Original Jurisdiction in the case of Pennsylvania Medical Society v. Commonwealth of Pennsylvania, State Board of Medicine, and in the case of Pennsylvania Osteopathic Medical Association v. Commonwealth of Pennsylvania, State Board of Osteopathic Medicine.
Robert B. Hoffman, Reed, Smith, Shaw & McClay, for petitioner, Pennsylvania Medical Society.
Roger F. Cox, with him, Lawrence J. Beaser, Blank, Rome, Comisky & McCauley, for petitioner, Pennsylvania Osteopathic Medical Association.
Gwendolyn T. Mosley, Deputy Attorney General, with her, Andrew S. Gordon, Chief Deputy Attorney General, John G. Knorr, III, Chief Deputy Attorney General, Chief, Litigation Section, Alexandria J. Matthews, Counsel, and LeRoy S. Zimmerman, Attorney General, for respondents.
Richard B. Wickersham, Jr., with him, Michael C. Hemsley, Griffith & Burr, P.C., for amicus curiae, Pennsylvania Psychiatric Society.
Judge MacPhail, and Senior Judges Barbieri and Kalish, sitting as a panel of three. Opinion by Judge MacPhail.
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Petitioners, Pennsylvania Medical Society and Pennsylvania Osteopathic Medical Association, have filed motions for summary judgment with regard to petitions for review requesting injunctive and declaratory relief filed against the State Board of Medicine and the State Board of Osteopathic Medicine (Boards).*fn1
The Boards in January of 1987 adopted regulations governing the use of amphetamine and amphetamine-like drugs known as "sympathomimetic amines" (amines). The regulations*fn2 cover three distinct areas: weight control limitations, a waiver procedure, and record access and reporting requirements. Petitioners have limited their challenges in this proceeding to the waiver procedures.
It is provided in 49 Pa. Code § 16.96(c), (e) and (f) and in 49 Pa. Code § 25.211(c), (e) and (f) that medical and osteopathic physicians may not treat patients with the amines in an unrestricted manner unless the affliction is one described in subsection (c)(1)-(5). In all other circumstances, the physician may not prescribe the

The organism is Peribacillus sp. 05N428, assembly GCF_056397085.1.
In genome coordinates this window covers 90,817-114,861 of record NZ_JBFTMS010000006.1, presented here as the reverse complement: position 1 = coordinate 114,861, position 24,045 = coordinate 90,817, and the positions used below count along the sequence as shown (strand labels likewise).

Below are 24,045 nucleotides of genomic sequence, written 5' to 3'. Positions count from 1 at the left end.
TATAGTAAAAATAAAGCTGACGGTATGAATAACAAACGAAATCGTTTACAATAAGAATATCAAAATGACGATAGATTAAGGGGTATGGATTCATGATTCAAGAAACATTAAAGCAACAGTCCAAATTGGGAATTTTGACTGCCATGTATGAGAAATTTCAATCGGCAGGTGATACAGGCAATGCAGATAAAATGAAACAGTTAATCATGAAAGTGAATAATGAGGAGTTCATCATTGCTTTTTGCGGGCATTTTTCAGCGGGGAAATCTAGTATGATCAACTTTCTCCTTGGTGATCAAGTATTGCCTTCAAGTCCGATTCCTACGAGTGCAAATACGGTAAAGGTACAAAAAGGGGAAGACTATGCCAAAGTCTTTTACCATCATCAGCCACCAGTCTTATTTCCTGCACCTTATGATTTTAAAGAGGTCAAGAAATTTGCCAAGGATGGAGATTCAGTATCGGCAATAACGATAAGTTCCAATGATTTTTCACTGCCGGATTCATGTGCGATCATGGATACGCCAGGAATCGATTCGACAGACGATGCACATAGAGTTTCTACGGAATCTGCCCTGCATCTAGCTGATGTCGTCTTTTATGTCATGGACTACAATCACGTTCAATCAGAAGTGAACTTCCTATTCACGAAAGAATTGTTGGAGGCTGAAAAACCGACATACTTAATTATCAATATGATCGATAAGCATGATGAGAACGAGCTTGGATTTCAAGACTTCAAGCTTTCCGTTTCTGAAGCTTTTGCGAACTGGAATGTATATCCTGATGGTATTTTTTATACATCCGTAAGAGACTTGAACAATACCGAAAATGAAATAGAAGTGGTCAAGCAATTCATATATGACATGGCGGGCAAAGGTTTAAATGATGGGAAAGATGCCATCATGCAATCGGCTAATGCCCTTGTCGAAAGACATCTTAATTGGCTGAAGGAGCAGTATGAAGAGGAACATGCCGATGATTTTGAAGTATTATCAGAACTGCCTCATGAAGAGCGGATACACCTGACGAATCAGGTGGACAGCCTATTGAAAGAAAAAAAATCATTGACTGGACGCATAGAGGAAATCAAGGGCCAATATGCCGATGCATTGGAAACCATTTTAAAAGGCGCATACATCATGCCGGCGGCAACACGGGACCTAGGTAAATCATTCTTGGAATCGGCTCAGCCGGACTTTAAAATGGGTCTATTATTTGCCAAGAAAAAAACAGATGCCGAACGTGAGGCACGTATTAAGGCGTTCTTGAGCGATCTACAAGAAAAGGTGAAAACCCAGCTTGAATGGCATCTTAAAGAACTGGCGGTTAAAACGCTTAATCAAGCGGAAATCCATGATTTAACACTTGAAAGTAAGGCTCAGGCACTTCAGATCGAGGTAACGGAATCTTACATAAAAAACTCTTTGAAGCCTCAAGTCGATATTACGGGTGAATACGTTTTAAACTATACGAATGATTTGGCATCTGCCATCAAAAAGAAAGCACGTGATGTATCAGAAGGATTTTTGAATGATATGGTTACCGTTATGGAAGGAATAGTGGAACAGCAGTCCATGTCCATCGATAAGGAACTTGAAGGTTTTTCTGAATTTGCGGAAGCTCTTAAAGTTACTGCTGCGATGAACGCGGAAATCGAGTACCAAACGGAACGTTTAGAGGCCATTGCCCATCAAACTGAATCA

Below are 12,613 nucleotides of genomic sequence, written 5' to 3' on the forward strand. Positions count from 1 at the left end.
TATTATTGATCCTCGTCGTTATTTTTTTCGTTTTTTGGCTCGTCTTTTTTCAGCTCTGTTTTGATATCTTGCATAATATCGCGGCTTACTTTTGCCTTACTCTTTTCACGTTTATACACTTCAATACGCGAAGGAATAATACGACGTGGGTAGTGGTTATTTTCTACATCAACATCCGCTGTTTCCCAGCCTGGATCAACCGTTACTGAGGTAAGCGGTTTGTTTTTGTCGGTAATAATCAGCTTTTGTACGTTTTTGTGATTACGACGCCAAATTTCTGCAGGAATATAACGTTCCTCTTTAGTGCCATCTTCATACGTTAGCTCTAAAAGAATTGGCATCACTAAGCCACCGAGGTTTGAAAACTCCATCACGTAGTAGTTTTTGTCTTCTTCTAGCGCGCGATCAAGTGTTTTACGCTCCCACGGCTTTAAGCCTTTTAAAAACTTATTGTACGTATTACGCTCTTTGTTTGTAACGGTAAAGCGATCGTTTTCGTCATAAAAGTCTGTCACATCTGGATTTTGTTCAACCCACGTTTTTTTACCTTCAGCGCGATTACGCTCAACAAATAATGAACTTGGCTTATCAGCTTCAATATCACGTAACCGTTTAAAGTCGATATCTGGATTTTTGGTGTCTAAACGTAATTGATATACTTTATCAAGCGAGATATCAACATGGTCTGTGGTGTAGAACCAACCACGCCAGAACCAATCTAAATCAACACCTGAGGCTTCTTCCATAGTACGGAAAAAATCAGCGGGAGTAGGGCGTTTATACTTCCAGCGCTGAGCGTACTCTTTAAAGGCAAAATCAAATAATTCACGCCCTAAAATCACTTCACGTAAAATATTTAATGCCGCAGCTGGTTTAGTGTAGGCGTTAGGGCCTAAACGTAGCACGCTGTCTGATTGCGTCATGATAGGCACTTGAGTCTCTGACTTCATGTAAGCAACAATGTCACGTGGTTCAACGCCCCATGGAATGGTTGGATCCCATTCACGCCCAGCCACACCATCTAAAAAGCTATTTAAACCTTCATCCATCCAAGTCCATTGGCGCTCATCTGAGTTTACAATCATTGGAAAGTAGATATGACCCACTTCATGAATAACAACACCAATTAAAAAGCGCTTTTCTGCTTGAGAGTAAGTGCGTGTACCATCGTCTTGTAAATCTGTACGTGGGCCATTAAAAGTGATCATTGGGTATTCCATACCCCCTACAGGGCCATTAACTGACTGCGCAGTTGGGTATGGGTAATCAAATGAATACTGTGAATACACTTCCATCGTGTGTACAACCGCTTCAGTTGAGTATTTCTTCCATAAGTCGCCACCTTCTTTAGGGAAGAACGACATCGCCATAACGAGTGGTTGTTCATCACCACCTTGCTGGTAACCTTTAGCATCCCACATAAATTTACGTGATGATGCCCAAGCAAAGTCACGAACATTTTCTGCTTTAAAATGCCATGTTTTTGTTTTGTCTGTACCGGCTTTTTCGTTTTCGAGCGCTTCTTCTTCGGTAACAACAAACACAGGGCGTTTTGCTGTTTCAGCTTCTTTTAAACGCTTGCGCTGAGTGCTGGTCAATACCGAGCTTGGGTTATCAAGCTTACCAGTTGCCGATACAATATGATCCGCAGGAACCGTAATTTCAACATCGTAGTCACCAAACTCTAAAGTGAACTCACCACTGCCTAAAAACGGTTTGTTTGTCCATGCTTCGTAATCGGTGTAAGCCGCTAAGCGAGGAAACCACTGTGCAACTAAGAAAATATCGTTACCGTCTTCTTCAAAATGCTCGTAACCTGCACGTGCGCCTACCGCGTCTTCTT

[ 118 Pa. Commw. Page 638]
amines for more than 45 days in any twelve-month period without a waiver from the respective Board.
Pa. R.C.P. No. 1035(b) provides that we may enter summary judgment where there is no genuine issue of material fact and the moving party is entitled to judgment as a matter of law. In the instant case, the Boards do not contend that there is any genuine issue of material fact. The oral arguments, briefs of the litigants and the brief of amicus curiae*fn3 focus on whether Petitioners are entitled to judgment as a matter of law. We believe they are.
Petitioners contend that only The Controlled Substance, Drug, Device and Cosmetic Act (Drug Act), Act of April 14, 1972, P.L. 233, as amended, 35 P.S. §§ 780-101 -- 780-144, governs the prescribing, administering and dispensing of controlled substances. Petitioners aver as well that the waiver process provisions set forth in the regulations promulgated pursuant to the Osteopathic Medical Practice Act (Osteopathic Practice Act), Act of October 5, 1978, P.L. 1109, as amended, 63 P.S. §§ 271.1 -- 271.18 and the Medical Practice Act of 1985 (Medical Practice Act), Act of December 20, 1985, P.L. 457, as amended, 63 P.S. §§ 422.1 -- 422.45, unlawfully vest in the Boards' authority to review patient-specific decisions made by physicians; that the ...